The United States walks a new tightrope as it aims to deepen its relationship with Kyrgyzstan. The White House’s 2019-2025 Strategy for Central Asia promotes U.S. investment in, and development of, the former Soviet Central Asian republics; however, the recent immigration restrictions have caused Kyrgyz officials and some friends of Kyrgyzstan to question the validity of Washington’s commitment to cooperate, and say the move has “greatly damaged” relations.
The Trump administration expanded its visa restrictions to include Kyrgyzstan in January 2020. The rationale behind the decision includes the lack of an electronic biometric passport, failure to report lost and stolen passports, the number of counterfeit Kyrgyzstani passports, and inadequate information sharing on suspected terrorists. The new ban prohibits Kyrgyz citizens from receiving migrant visas as of February 22.
A Kyrgyz Foreign Ministry official claimed to have been caught off-guard by the choice, telling the BBC that the Foreign Ministry learned about the decision from a Politico article published 10 days prior. The unnamed Foreign Ministry source said they were confident the decision was made due to the U.S. domestic political agenda, rather than its policy toward Kyrgyzstan – calling the ban “shortsighted.” The ministry asserted that the U.S. actions were not in line with Washington’s commitment to step up cooperation.
Contrary to these public claims, the ban is neither unprecedented, nor should it be seen as a sign of hostility. The United States has engaged countries around the world on steps to take to maintain the integrity of travel documents and to prevent them from being misused by criminal groups or others. The possibility of Kyrgyzstan’s addition to the U.S. ban was discussed prior to the final decision. In January 2020, Kyrgyz Foreign Minister Chyngyz Aidarbekov held talks on the matter with U.S. Ambassador to Kyrgyzstan Donald Lu. Aidarbekov later acknowledged that Kyrgyzstan does not use biometric passports, something that would disallow citizens from entering the United States.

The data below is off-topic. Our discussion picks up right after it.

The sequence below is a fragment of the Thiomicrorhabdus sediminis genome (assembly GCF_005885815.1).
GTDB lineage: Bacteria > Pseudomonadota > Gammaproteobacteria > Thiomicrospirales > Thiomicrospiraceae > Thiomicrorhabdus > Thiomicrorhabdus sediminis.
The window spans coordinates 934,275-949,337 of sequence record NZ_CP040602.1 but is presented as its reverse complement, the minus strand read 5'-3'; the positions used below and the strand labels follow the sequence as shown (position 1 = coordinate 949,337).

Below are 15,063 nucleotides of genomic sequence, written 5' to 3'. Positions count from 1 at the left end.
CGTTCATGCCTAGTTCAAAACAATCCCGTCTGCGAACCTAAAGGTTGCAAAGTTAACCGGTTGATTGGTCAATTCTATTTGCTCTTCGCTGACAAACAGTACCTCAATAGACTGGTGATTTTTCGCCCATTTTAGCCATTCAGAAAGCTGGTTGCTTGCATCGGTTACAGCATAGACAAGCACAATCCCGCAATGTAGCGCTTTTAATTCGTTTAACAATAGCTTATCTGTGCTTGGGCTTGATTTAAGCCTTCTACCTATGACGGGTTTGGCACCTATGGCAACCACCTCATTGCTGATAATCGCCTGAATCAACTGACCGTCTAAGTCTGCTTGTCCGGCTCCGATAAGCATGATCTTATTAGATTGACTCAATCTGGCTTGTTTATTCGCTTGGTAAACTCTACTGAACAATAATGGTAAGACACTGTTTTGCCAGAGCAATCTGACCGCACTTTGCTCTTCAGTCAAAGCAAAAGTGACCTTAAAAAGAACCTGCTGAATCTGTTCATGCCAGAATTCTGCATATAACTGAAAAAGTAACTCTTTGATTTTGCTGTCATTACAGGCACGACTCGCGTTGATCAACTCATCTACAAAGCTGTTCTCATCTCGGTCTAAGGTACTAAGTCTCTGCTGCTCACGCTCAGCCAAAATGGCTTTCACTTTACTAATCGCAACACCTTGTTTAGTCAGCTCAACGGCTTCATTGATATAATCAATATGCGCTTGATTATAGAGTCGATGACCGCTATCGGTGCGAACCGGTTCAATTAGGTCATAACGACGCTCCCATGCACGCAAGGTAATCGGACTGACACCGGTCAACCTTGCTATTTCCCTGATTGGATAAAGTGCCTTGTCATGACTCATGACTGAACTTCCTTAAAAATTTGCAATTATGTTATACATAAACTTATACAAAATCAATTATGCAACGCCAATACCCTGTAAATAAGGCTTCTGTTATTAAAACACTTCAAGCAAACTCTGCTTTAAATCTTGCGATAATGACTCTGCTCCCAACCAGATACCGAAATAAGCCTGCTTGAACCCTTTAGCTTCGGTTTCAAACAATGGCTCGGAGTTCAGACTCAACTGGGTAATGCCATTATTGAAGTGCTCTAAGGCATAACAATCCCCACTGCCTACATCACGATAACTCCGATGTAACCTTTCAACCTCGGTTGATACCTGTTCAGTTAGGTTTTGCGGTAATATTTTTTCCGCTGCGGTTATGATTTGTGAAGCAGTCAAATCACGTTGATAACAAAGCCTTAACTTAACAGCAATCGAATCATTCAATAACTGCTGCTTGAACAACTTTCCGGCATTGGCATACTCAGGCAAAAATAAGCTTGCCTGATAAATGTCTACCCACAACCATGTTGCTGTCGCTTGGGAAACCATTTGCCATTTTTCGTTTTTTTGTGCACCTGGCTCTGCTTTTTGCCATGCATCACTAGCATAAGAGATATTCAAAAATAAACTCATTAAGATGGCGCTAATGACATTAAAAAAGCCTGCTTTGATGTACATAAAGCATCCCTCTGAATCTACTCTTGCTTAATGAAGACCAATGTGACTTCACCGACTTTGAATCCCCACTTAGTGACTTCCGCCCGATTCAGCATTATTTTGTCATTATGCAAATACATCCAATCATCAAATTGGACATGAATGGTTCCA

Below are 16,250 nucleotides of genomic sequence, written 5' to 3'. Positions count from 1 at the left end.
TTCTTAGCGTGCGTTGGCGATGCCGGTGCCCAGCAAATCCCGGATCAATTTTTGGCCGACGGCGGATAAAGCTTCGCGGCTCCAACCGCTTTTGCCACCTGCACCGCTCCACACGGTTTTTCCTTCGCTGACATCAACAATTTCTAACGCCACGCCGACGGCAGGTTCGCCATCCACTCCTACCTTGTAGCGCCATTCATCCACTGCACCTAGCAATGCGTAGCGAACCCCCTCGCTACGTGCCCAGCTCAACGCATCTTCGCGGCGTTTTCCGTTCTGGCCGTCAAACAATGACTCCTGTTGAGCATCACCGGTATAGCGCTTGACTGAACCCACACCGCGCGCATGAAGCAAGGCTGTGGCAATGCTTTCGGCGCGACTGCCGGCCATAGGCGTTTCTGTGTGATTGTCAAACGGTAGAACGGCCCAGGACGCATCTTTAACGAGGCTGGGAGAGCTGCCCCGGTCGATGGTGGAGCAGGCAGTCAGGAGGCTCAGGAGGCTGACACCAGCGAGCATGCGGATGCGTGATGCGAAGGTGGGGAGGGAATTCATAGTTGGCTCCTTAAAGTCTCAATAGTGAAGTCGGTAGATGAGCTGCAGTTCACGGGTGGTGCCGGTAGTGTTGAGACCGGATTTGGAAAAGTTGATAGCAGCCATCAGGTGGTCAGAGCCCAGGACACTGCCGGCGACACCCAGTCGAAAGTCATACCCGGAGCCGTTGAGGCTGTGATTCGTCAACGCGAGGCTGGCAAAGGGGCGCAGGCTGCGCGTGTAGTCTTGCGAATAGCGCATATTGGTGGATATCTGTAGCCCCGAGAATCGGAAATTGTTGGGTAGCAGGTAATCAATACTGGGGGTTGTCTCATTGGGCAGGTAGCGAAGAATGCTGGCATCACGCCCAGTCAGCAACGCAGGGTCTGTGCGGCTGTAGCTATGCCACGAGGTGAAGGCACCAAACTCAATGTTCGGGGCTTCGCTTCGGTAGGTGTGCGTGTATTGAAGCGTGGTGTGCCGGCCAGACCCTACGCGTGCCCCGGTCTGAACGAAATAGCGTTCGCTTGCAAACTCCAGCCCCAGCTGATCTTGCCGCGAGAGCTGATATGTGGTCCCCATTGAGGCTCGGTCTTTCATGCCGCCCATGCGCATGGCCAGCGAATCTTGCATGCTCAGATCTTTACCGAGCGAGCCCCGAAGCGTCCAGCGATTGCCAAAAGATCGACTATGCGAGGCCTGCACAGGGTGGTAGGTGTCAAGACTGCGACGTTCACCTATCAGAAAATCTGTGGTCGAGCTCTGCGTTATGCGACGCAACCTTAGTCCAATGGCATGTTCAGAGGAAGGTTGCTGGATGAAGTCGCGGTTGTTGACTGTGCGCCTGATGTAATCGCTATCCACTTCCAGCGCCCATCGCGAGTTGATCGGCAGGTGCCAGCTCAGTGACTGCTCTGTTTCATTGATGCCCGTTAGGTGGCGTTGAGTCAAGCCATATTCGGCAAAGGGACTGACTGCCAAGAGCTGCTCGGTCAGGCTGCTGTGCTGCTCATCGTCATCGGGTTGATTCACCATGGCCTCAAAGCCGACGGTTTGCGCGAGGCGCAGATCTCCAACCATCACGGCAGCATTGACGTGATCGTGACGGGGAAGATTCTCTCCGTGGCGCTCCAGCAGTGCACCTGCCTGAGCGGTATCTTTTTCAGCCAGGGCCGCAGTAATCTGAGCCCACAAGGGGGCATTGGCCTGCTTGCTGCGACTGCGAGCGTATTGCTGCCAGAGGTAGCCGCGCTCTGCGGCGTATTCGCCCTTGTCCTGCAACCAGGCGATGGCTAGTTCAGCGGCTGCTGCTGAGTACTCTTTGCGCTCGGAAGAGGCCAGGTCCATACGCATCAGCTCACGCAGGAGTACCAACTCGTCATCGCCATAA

Indeed, Kyrgyzstan’s high-level officials have recognized the shortcomings of their safety measures in recent years. The Kyrgyz government launched a number of investigations into illegal issuance of Kyrgyz passports from 2015-2017, and the number of fake Kyrgyz passports around the world. The Kyrgyz Ministry of Interior even acknowledged shortcomings, finding that the State Registration Service illegally issued 36 passports in 2019. Former Kyrgyz Ambassador to the United States Kadyr Toktogulov also confirmed in January 2020 that Kygyz passport-holders hold a relatively high visa-rejection rate when applying to visit the United States.
Concerns about the integrity of Kyrgyzstan passports and the need for adequate information exchanges are important – notably in light of efforts to combat terrorism as well as international criminal groups and other threats. The ban is not meant to be permanent, and it is important for all sides that the United States and Kyrgyzstan engage to resolve the problems with the integrity of Kyrgyzstan’s passports and improve the level of information exchange and cooperation on related security matters. In tandem with its new Central Asia strategy, the United States is in a unique position to provide the developing country with collaborative options to assist Kyrgyzstan’s efforts to overhaul the way it produces and issues passports, including addressing the local claims and counterclaims of corruption. The time for serious progress is now, and the sides can use this situation to boost communications and cooperation as well as to boost international security.
Kristen Cheriegate is currently the managing director of Caspian Affairs, a magazine produced by the Caspian Policy Center. She also works in Denver, Colorado as the communications and policy advisor to the majority leader in the State Senate.